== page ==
A neoclassical realist explanation of China’s nuclear doctrine formation
Balance of power
Under-developed nuclear doctrine/a better articulated nuclear doctrine
Systemic factor: Balance of power.
Domestic factor (1): Intra-elite relations resulting from elite cohesion plus power distribution.
Domestic factor (2): Regime vulnerability.
Individual factor: Consistent/non-consistent policymakers’ perceptions of external threats and of correct strategies.
Nuclear doctrine development/underdevelopment.
Independent variables. The systemic factor is defined mainly in terms of changes in the balance of power and the threats they generate. Because military doctrines are elaborated to cope with external military menaces, analysing a country’s strategic situation is important to understand how policymakers react to international inputs. The dire international predicament of the PRC in the years of the Cultural Revolution, when it confronted a two-front military menace, i.e., the US in Indochina and the USSR on the northern border, is analysed in this study. The balance of power—centred on the making of the US-USSR-PRC strategic triangle—was particularly threatening for China, which was the weakest of the three poles.
More generally, a militarily weak but resolute state that already has nuclear weapons will be advantaged by a doctrine, posture, and force structure in which the potential risk rises rapidly as more power is brought to bear […] In order to deter a militarily stronger adversary from threatening its vital interests, [a state should eschew] a no-first-use nuclear doctrine […]. This in turn require[s] the operationalization of nuclear weapons as ‘usable war-fighting instruments’. […] A state that expects to be weaker but more resolute than its adversary has an incentive to adopt doctrines and deploy forces that make the use of force riskier and thus easier to transform a contest of military strength into a test of resolve. (Powell 2015: 25, 32)
Conversely, a neoclassical realist approach expects that, to understand China’s development of a nuclear doctrine, it is important to consider whether the intervening variables—domestic and individual—converge to uphold a specific response.15 This study’s hypothesis is that, in the first period, they did not converge.
During the second period, even if the balance of power was less threatening for China (but still dangerous due to the invasion of Afghanistan by the USSR, the poor performance of the PLA during the Vietnam War of 1979, and the development in the early 1980s of Reagan’s Strategic Defence Initiative, which could strike a mortal blow to China’s small nuclear arsenal), a more relaxed domestic climate allowed a better articulated strategic debate on nuclear doctrine.
Intervening variables. The intervening variables related to the domestic environment are as follows: the level of elite cohesion, i.e., the power struggle between the different components of the Chinese leadership; the regime vulnerability; and elite’s perception.
Intra-elite relations result from two processes: the presence of division inside elites along cultural, ideological, political, and economic dimensions (Schweller 2006: 54); and the vertical or horizontal nature of power relations. Chinese elite in the aftermath of the revolution was characterized by strong ideological unity. There were recurrent campaigns of purge and rectification; however, the normal activities of the party were not so dramatic, and even a purged leader could re-enter the political game after a session of more or less harsh self-criticism (Teiwes 1990, 1993). The Yan’an spirit was the dominant note in the CCP, indicating a sense of brotherhood and strong consensus regarding ends and means among the main political actors. Elite cohesion suffered a serious downturn during the Cultural Revolution and was partly reaffirmed only in the post-1978 period after the denouement of the leadership succession issue.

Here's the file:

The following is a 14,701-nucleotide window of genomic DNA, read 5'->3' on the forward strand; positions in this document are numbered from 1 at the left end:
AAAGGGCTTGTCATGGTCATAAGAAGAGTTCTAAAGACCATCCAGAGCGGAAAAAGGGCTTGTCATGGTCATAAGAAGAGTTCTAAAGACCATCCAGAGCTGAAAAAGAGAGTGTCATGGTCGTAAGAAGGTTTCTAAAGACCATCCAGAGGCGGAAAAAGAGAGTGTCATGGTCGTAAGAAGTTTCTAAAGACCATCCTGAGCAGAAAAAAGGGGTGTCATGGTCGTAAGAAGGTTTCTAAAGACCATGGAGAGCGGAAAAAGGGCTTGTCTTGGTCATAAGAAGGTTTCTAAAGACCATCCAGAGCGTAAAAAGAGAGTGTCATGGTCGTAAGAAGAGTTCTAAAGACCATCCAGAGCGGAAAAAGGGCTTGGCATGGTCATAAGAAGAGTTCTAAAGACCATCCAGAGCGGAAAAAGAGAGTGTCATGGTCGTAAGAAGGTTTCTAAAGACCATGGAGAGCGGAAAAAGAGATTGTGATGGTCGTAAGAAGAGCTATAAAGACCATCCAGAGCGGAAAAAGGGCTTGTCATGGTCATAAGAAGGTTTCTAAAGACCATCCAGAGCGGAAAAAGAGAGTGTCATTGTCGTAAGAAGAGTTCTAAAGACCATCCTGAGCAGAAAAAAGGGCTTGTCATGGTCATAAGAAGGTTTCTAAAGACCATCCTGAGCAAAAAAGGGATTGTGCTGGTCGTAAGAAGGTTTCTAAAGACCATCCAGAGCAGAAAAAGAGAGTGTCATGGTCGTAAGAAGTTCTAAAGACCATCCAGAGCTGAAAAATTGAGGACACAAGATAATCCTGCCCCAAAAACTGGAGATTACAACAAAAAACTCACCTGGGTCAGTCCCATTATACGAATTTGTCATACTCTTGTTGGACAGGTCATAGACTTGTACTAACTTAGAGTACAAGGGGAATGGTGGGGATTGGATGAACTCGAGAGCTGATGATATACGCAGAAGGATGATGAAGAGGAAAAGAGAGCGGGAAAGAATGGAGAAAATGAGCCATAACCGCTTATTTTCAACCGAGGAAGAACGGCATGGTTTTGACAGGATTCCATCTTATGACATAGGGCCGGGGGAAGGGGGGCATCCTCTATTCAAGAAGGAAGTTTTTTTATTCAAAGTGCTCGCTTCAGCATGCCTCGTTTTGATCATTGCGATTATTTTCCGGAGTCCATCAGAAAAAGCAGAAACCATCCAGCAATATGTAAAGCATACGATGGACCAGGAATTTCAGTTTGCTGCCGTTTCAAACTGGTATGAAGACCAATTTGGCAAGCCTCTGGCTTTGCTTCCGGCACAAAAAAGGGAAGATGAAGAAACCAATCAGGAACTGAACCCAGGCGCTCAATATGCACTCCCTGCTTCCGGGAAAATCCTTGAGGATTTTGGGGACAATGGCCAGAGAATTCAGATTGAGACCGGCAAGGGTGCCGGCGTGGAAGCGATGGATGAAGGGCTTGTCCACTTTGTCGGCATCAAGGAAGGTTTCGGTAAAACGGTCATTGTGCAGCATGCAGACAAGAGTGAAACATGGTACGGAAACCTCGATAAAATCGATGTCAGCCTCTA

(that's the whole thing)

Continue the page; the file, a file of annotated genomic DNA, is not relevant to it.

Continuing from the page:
With regard to intra-elite power distribution, at one pole, power can be concentrated in the hands of one leader; at the other pole, power can be completely dispersed among several actors. In China’s elite politics, the 1949–1965 period approximated the pole of power concentration, with Mao occupying an undisputed position. The second period, 1966–1976, was characterized by a fragmentation of power among several factions, with the Red Guards playing the role of political maverick. The third period, 1978–the present, demonstrated a more even distribution of power among the main political leaders, with Deng Xiaoping occupying a position of prominence.
The combination of low cohesion and power diffusion during the period of the Cultural Revolution produced a highly conflictual pattern of intra-elite relations. High cohesion plus a moderate power balancing (Bo 2007) within the elites during the reform period produced a less conflictual domestic environment. As Schweller states: “when the elite is fragmented, it is highly unlikely that the state will be able to construct a coherent and effective balancing strategy” (Schweller 2006: 55). Similarly, it is difficult for policymakers involved in a power struggle to elaborate a sweeping nuclear doctrine.